This week in Summit County history: Man beaten with club by indignant young woman in Frisco
This Week in History
This week in history as reported by the Summit County Journal 100 years ago, the week of Dec. 25-31, 1916.
Declaring that she, her mother and a younger sister had been induced to sell a farm in Wisconsin and come to Frisco by Conrad Henneck, a North Ten Mile miner on the representation that he was a man of much wealth, the owner of a valuable mine and attractive home, a young woman attacked Henneck on the main street of Frisco last week with a club and struck several resounding blows, ending only when her victim fled from her reach.
She punctuated the blows with a withering denunciation, indulging in a vocabulary that was rather scorching and expressive if not elegant.
Mrs. Strouse and her daughters had reached Frisco on the previous day. It is said that she was to have met Henneck in Leadville, where they were to be married, but anxious to see the rustic mountain home and to spring a surprise on the prospective bridegroom, they arrived unannounced. The surprise is said to have been a complete success. Henneck is said to have interested the Wisconsin lady through a matrimonial bureau and to have carried on considerable correspondence with her before she and her daughters decided to come to Frisco.
Three pounds of nuggets in battery of pioneer mill
Superintendent Griffith of the Pioneer Consolidated Company gasped with astonishment last Sunday when in the process of cleaning out one of the batteries at the mill, a great mass of gold nuggets was revealed. There were three pounds of them, and they varied in value from $3 to $10 each.
Nor were the nuggets all — for there were 20 ounces of flue gold in the sand—making in all, a gold value close to $900. On the plates another 20 ounces of the yellow wealth was picked up, all of which would seem to prove that intimation in the Journal that gold would be the result of the mill’s operation, were more or less well founded.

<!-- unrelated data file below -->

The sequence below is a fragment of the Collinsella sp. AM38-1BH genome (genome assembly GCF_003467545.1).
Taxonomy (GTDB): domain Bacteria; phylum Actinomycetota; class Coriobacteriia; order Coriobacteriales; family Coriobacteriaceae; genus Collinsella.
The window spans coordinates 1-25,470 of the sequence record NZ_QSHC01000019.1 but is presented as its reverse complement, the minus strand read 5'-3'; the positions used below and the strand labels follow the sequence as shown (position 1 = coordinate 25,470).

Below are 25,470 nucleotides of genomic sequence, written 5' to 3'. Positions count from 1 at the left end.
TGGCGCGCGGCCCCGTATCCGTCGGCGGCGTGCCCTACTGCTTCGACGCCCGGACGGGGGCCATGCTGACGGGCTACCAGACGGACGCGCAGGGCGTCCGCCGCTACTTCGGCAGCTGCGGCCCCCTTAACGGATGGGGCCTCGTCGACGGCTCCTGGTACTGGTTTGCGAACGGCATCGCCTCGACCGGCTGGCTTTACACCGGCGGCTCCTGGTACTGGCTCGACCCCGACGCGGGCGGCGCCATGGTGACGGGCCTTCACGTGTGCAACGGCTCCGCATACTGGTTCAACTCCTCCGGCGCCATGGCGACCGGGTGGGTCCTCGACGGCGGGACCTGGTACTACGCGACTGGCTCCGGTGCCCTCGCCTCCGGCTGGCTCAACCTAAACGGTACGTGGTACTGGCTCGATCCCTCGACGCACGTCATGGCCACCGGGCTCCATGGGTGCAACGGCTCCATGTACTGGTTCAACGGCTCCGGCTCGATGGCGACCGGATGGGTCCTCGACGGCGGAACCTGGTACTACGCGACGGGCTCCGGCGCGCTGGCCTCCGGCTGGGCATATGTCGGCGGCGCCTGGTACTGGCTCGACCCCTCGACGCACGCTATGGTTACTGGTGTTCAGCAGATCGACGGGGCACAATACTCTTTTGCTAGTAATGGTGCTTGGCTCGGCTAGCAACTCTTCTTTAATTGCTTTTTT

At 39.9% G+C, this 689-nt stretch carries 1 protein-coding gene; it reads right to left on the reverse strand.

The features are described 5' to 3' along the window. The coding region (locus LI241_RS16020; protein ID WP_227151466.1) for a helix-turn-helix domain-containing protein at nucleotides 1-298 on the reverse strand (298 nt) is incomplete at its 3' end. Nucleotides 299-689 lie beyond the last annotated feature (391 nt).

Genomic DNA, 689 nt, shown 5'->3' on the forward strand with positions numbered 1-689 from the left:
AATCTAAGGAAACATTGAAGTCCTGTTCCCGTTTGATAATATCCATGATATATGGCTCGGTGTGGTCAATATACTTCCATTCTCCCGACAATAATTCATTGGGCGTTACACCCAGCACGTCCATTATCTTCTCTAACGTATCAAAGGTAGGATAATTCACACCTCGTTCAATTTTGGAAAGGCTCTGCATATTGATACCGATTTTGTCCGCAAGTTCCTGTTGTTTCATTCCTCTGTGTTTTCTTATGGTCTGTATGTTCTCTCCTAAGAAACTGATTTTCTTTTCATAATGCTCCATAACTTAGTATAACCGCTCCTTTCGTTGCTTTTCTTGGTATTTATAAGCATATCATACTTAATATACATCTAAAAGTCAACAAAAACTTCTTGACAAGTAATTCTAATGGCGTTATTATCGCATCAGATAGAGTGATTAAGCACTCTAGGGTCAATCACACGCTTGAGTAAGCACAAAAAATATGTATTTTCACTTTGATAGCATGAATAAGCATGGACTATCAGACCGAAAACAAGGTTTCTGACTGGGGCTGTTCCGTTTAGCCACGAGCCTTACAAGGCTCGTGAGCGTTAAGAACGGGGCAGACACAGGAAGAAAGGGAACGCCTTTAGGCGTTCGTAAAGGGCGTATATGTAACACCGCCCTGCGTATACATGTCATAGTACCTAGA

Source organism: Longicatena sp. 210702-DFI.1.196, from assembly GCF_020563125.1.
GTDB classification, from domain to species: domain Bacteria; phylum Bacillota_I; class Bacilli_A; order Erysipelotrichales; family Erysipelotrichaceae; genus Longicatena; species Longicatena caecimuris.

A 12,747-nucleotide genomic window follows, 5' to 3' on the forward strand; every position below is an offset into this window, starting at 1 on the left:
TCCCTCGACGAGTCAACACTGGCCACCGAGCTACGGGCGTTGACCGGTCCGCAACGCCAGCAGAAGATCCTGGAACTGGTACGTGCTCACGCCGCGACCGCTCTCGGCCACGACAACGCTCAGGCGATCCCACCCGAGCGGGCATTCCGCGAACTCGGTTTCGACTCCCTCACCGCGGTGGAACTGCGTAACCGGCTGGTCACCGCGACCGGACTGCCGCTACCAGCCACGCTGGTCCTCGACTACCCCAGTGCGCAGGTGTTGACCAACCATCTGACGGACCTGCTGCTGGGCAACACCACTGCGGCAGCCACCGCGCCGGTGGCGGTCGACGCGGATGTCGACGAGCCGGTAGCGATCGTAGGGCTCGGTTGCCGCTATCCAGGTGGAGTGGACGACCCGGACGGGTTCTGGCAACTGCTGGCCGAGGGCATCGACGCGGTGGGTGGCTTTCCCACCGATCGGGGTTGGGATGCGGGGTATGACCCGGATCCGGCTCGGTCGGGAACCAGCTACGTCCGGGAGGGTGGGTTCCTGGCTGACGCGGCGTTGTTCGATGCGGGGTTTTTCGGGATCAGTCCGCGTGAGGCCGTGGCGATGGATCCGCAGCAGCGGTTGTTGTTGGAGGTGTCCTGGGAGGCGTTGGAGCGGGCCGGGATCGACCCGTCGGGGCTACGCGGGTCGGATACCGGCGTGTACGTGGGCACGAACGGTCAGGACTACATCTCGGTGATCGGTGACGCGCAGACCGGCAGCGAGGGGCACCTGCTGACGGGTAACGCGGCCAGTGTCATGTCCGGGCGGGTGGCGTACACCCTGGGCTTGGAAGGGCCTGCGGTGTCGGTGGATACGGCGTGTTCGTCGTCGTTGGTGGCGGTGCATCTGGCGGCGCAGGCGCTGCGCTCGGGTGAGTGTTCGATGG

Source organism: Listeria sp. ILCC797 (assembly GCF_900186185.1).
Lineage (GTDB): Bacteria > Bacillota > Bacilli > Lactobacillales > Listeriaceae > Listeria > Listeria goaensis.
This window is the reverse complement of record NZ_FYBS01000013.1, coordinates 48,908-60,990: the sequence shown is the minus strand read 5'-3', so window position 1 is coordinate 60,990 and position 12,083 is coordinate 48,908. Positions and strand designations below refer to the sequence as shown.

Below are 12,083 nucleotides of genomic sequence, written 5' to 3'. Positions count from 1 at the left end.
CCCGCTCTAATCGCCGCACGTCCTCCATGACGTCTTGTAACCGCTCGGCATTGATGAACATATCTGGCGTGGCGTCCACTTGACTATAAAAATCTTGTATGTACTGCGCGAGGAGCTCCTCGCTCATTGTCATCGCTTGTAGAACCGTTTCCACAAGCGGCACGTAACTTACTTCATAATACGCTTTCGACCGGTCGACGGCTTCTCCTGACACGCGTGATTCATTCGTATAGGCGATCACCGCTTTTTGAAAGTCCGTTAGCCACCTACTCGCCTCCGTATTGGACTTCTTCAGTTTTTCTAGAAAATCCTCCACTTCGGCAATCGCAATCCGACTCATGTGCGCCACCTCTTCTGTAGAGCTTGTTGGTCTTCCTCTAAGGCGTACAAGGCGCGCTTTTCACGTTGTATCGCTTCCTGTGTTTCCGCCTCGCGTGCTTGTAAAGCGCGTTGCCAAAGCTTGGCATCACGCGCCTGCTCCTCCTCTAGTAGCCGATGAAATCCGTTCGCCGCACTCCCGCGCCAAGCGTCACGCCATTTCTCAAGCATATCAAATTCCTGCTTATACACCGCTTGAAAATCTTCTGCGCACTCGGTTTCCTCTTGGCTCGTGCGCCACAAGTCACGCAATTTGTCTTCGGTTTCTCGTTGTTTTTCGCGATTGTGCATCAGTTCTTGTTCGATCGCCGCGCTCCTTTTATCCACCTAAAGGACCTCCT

George W. Ryan and George Wilson, the two yeggmen who blew the safe in the Niwot bank and were captured by Sheriff Buster and deputies at Louisville, have admitted to postoffice inspectors that they burned the 14,000 stamps they took out of the safe. The value of the stamps, according to the report of Cordia Clifford, postmistress, was $292. She deposited them in the bank safe the night of the robbery.
Promises odorless onion
Chicago — The odorless onion will soon be given to the world, according to vaious delegates to the ninth annual convention of the Vegetable Growers’ association of America. “It will be an onion that anyone can eat and still go abroad among one’s friends,” declared a local dealer. “It will be a tearless onion, too. Its popularity will soon reach that of the strawberry and the watermelon.”
Build course for maneuvers on skis
Peter Prestrud and Eyvind Flood who mastered the art of fancy, difficult and spectacular maneuvers on skis in Norway, have completed a course for long jumping near Frisco and have been indulging in this popular old country sport. Mr. Flood believes that an excellent course could be made near Breckenridge and that it would afford novel and beneficial amusement.
The Breckenridge Heritage Alliance is a nonprofit founded to promote and protect Breckenridge’s unique heritage. The organization offers year-round guided tours and hikes. Go to breckheritage.com or call (970) 453-9767.
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